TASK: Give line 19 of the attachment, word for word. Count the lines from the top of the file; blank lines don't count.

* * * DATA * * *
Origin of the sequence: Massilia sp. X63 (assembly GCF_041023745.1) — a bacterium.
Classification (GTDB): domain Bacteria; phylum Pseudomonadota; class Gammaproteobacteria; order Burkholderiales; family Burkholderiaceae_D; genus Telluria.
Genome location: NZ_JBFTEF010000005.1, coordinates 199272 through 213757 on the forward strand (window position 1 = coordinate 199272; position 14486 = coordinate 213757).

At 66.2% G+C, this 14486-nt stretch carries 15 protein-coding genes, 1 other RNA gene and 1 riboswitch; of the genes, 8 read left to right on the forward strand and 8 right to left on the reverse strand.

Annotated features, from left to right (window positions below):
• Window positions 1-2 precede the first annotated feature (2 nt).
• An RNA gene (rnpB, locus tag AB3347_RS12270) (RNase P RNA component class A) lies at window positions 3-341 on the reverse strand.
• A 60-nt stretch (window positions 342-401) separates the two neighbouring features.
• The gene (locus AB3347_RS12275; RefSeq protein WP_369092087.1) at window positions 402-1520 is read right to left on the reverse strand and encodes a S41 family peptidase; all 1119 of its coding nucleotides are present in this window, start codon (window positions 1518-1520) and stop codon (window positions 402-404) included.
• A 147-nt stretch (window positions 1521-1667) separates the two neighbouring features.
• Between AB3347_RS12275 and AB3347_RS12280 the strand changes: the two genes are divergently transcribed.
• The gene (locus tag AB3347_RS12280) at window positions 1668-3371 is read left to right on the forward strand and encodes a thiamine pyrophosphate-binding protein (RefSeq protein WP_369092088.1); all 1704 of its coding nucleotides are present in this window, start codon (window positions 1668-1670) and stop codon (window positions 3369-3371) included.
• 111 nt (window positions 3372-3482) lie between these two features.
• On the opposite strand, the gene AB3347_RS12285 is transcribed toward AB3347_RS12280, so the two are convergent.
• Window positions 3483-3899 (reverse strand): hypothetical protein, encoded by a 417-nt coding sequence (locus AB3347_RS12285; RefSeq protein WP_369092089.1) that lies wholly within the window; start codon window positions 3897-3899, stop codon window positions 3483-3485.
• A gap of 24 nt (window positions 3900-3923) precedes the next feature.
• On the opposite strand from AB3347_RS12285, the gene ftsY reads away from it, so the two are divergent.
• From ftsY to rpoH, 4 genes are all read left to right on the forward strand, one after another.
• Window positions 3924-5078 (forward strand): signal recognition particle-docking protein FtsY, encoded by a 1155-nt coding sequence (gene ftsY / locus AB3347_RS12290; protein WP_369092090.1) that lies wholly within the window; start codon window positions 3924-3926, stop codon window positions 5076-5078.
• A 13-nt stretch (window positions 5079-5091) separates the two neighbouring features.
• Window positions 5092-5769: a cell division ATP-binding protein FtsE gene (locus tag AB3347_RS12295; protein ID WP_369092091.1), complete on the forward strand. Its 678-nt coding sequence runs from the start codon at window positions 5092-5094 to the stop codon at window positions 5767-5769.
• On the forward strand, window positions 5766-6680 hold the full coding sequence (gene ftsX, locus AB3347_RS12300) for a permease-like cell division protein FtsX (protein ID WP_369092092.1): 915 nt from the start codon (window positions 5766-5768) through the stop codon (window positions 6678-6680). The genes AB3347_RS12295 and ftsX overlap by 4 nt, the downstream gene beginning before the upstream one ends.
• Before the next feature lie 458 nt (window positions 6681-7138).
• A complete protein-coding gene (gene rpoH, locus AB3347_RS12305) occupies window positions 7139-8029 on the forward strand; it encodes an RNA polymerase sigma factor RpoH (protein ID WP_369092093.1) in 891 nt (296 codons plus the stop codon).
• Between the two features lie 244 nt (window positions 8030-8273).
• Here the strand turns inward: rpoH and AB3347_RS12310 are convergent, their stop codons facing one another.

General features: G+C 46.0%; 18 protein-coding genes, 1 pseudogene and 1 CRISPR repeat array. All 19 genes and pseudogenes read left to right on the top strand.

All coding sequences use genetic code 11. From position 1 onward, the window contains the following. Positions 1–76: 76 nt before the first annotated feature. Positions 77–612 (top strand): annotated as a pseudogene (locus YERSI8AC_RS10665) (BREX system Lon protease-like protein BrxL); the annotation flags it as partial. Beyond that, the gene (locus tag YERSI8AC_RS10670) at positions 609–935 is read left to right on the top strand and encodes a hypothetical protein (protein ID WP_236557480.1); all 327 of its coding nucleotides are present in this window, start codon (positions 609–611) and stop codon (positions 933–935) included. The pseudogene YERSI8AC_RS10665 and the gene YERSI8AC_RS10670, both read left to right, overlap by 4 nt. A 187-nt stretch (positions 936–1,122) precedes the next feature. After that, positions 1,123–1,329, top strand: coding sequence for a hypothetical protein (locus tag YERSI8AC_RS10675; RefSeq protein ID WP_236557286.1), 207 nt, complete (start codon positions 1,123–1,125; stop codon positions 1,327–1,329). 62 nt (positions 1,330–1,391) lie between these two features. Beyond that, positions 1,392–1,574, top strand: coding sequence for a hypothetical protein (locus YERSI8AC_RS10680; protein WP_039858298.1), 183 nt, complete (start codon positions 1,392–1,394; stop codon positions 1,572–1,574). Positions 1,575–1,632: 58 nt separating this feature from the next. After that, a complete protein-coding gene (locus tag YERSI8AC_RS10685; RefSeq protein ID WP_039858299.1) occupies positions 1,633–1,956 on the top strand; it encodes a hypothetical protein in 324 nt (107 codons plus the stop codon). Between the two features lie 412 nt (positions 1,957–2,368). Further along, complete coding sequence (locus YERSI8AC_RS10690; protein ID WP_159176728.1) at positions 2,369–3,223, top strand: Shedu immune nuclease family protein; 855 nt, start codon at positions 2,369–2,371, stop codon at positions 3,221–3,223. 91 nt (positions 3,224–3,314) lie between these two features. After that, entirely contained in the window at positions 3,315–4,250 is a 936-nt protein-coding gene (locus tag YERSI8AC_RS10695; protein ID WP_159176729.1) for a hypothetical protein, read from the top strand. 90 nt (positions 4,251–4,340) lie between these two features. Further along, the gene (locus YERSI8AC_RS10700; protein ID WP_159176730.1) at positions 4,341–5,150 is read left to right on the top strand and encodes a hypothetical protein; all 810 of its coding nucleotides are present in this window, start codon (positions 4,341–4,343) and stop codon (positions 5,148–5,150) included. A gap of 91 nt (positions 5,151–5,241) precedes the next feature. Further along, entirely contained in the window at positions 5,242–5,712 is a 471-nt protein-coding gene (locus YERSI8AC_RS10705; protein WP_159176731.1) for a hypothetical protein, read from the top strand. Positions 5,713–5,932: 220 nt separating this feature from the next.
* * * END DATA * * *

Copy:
• Window positions 3924-5078 (forward strand): signal recognition particle-docking protein FtsY, encoded by a 1155-nt coding sequence (gene ftsY / locus AB3347_RS12290; protein WP_369092090.1) that lies wholly within the window; start codon window positions 3924-3926, stop codon window positions 5076-5078.